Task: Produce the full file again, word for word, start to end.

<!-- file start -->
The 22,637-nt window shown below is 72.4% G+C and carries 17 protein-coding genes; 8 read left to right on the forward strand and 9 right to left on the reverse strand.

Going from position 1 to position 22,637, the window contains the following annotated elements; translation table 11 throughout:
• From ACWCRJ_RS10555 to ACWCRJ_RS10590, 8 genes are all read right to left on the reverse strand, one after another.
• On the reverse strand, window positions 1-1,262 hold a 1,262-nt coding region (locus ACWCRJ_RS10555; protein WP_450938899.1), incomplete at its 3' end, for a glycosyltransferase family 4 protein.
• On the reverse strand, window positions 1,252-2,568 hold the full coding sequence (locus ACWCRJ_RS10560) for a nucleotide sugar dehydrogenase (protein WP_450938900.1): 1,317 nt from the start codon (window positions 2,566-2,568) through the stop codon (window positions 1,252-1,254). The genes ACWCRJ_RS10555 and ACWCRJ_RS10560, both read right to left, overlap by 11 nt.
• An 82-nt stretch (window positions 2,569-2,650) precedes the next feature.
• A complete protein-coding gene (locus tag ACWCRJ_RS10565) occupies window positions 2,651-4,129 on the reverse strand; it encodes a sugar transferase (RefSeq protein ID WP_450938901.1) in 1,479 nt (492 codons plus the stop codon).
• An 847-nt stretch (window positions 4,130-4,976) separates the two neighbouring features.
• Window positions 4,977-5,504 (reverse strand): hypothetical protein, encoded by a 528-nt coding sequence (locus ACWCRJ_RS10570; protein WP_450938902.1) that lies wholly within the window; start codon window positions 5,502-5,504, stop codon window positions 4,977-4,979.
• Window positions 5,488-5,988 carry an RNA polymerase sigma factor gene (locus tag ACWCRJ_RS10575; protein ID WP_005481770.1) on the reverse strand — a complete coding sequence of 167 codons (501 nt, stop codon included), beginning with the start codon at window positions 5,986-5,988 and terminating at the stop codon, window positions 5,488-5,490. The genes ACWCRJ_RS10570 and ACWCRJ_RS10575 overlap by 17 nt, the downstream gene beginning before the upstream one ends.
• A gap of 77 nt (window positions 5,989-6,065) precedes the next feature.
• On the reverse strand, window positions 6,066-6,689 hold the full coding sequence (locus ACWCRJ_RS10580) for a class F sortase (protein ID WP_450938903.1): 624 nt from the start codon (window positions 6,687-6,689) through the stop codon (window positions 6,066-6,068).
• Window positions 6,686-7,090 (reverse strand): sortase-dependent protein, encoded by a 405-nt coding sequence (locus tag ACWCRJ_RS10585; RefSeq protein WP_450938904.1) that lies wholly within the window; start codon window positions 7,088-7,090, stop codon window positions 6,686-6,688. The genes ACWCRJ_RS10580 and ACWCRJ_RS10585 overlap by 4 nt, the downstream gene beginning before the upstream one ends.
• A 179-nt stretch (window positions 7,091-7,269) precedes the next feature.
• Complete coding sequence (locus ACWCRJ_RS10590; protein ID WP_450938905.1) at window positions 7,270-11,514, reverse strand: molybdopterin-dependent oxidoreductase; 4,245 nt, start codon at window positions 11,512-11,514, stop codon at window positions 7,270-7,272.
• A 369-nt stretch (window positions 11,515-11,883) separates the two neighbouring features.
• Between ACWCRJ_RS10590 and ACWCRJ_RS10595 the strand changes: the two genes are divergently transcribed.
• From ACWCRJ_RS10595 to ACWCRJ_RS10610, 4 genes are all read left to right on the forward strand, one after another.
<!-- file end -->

The 22,637-nt window shown below is 72.4% G+C and carries 17 protein-coding genes; 8 read left to right on the forward strand and 9 right to left on the reverse strand.

Going from position 1 to position 22,637, the window contains the following annotated elements; translation table 11 throughout:
• From ACWCRJ_RS10555 to ACWCRJ_RS10590, 8 genes are all read right to left on the reverse strand, one after another.
• On the reverse strand, window positions 1-1,262 hold a 1,262-nt coding region (locus ACWCRJ_RS10555; protein WP_450938899.1), incomplete at its 3' end, for a glycosyltransferase family 4 protein.
• On the reverse strand, window positions 1,252-2,568 hold the full coding sequence (locus ACWCRJ_RS10560) for a nucleotide sugar dehydrogenase (protein WP_450938900.1): 1,317 nt from the start codon (window positions 2,566-2,568) through the stop codon (window positions 1,252-1,254). The genes ACWCRJ_RS10555 and ACWCRJ_RS10560, both read right to left, overlap by 11 nt.
• An 82-nt stretch (window positions 2,569-2,650) precedes the next feature.
• A complete protein-coding gene (locus tag ACWCRJ_RS10565) occupies window positions 2,651-4,129 on the reverse strand; it encodes a sugar transferase (RefSeq protein ID WP_450938901.1) in 1,479 nt (492 codons plus the stop codon).
• An 847-nt stretch (window positions 4,130-4,976) separates the two neighbouring features.
• Window positions 4,977-5,504 (reverse strand): hypothetical protein, encoded by a 528-nt coding sequence (locus ACWCRJ_RS10570; protein WP_450938902.1) that lies wholly within the window; start codon window positions 5,502-5,504, stop codon window positions 4,977-4,979.
• Window positions 5,488-5,988 carry an RNA polymerase sigma factor gene (locus tag ACWCRJ_RS10575; protein ID WP_005481770.1) on the reverse strand — a complete coding sequence of 167 codons (501 nt, stop codon included), beginning with the start codon at window positions 5,986-5,988 and terminating at the stop codon, window positions 5,488-5,490. The genes ACWCRJ_RS10570 and ACWCRJ_RS10575 overlap by 17 nt, the downstream gene beginning before the upstream one ends.
• A gap of 77 nt (window positions 5,989-6,065) precedes the next feature.
• On the reverse strand, window positions 6,066-6,689 hold the full coding sequence (locus ACWCRJ_RS10580) for a class F sortase (protein ID WP_450938903.1): 624 nt from the start codon (window positions 6,687-6,689) through the stop codon (window positions 6,066-6,068).
• Window positions 6,686-7,090 (reverse strand): sortase-dependent protein, encoded by a 405-nt coding sequence (locus tag ACWCRJ_RS10585; RefSeq protein WP_450938904.1) that lies wholly within the window; start codon window positions 7,088-7,090, stop codon window positions 6,686-6,688. The genes ACWCRJ_RS10580 and ACWCRJ_RS10585 overlap by 4 nt, the downstream gene beginning before the upstream one ends.
• A 179-nt stretch (window positions 7,091-7,269) precedes the next feature.
• Complete coding sequence (locus ACWCRJ_RS10590; protein ID WP_450938905.1) at window positions 7,270-11,514, reverse strand: molybdopterin-dependent oxidoreductase; 4,245 nt, start codon at window positions 11,512-11,514, stop codon at window positions 7,270-7,272.
• A 369-nt stretch (window positions 11,515-11,883) separates the two neighbouring features.
• Between ACWCRJ_RS10590 and ACWCRJ_RS10595 the strand changes: the two genes are divergently transcribed.
• From ACWCRJ_RS10595 to ACWCRJ_RS10610, 4 genes are all read left to right on the forward strand, one after another.